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July 4, 2020
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The end of an era

By: Kylie Perry
December 6, 2019

By Kylie Perry Granddaughter of Kitty Collins

Forty-one years ago, a man named Mel Kaylor opened 49er Feed and Seed in Cotati. My grandmother soon became manager of this establishment. In 1992, the pet store was relocated and named 49er Pet. Kaylor sold 49er Pet to my grandparents, who have always had a love for animals. My grandma embraced this new chapter in her life with everything she had, living out her dream. She put her whole heart into this store. With my aunt by her side, they made a great team in running 49er Pet. Over the years, my aunt, my mom, my uncle, my cousins and I have all worked there, some much longer than others. It became our family store and I was raised up in it, as both people and pets came and went. I cherished all of the pets as my own and even mourned a few. As time goes on, things change and there is an end to every story. I’d like to believe 49er had a happy ending. Although it is heart wrenching to see it go, the memories will always be there. 

49er Pet holds many of my childhood memories that I will never forget. I will never forget being able to bring in some of the pet shop’s animals in first grade for show and tell and having the coolest thing to show. I will never forget my best friend Oscar who I would visit a couple times a week to pet and hold in the store aviary. He would land on my head and nibble on my fingers and I would feel so cool because no one else was allowed in. I will never forget going to Sacramento with my grandparents to pick up the store’s second mascot bunny, Winston, after Buster had died. I will never forget going to the back of the store with my brother as he tried to get the goldfish for his snake, and I would try to talk him out of it. I will never forget going there every Monday over summer with my brother and grandma, but first picking up a pastry at the nearby bakery. I will never forget on those same Mondays, doing the banking for the store with my brother and grandpa, and listening to the funny jokes my grandpa would tell. I will never forget the next summer working there and getting paid every Monday just for dusting off the shelves. I will never forget Tortellini, the tortoise, who I would always visit and feed, and viewed him as my own. I will never forget going up to my aunt’s office to visit her with my mom while they had deep conversations. I will never forget seeing my cousin there for the last time, three years ago, before he left. I will never forget the feeling I would get every time I walked into that store. It was a home away from home. It was truly a family store.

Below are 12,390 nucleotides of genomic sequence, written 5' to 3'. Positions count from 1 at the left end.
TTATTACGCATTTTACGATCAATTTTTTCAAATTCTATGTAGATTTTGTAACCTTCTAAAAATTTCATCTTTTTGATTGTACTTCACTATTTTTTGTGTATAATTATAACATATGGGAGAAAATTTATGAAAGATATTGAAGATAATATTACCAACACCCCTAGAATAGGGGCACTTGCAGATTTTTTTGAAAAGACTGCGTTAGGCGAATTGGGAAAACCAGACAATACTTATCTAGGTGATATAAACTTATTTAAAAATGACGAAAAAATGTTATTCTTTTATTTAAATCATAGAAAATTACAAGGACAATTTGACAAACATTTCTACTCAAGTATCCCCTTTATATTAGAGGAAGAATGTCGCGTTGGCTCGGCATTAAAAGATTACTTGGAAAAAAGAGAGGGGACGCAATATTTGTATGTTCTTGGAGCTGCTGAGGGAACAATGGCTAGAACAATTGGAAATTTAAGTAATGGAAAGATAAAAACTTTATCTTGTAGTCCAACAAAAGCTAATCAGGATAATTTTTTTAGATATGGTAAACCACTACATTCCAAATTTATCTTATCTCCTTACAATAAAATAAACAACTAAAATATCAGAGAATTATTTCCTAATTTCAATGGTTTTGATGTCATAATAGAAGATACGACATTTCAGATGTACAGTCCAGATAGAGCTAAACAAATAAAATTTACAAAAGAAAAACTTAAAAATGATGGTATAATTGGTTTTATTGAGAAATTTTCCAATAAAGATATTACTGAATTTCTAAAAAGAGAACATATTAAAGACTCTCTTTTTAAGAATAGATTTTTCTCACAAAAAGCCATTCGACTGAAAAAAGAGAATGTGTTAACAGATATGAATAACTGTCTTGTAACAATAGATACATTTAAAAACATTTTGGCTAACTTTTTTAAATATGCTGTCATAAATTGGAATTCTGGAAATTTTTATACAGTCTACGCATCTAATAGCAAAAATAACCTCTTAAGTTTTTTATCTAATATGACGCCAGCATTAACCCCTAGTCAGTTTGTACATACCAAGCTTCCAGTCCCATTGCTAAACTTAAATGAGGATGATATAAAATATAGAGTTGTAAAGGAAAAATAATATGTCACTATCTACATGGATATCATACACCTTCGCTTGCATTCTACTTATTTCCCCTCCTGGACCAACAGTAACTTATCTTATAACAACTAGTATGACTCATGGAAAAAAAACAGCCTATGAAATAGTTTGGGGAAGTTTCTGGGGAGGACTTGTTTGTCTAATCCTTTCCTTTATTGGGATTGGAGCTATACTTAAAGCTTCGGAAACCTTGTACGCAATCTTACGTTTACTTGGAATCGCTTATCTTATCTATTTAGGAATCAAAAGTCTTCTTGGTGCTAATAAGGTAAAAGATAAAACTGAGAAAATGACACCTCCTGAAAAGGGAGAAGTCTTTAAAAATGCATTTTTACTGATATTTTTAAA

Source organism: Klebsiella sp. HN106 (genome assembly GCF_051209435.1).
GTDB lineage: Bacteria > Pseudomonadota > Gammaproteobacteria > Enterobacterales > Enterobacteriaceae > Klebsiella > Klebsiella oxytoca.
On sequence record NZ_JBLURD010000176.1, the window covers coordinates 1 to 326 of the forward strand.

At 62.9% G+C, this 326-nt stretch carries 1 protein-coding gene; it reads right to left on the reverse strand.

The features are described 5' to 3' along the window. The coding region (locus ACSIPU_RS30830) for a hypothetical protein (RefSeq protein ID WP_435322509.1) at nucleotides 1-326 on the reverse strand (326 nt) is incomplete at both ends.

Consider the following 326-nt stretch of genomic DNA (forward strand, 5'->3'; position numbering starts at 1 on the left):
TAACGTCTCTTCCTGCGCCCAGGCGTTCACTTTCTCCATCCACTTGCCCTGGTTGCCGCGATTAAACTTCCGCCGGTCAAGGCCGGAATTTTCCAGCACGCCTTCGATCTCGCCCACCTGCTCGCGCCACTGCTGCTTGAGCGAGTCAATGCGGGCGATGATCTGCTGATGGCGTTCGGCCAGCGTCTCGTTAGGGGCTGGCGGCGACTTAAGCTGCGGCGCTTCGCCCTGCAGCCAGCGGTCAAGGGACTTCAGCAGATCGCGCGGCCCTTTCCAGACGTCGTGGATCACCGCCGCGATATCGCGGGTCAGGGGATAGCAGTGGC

As my grandma retires and we approach the end of an era, all of the memories come flooding in, from the good ones, to the sad ones. My whole family has grown up in this store, and although its time has come to an end, it has left a lasting impact on all of us and has opened my eyes to the fact that everything on Earth is temporary. It is more about the stores impact on us, than it is about our impact on the store.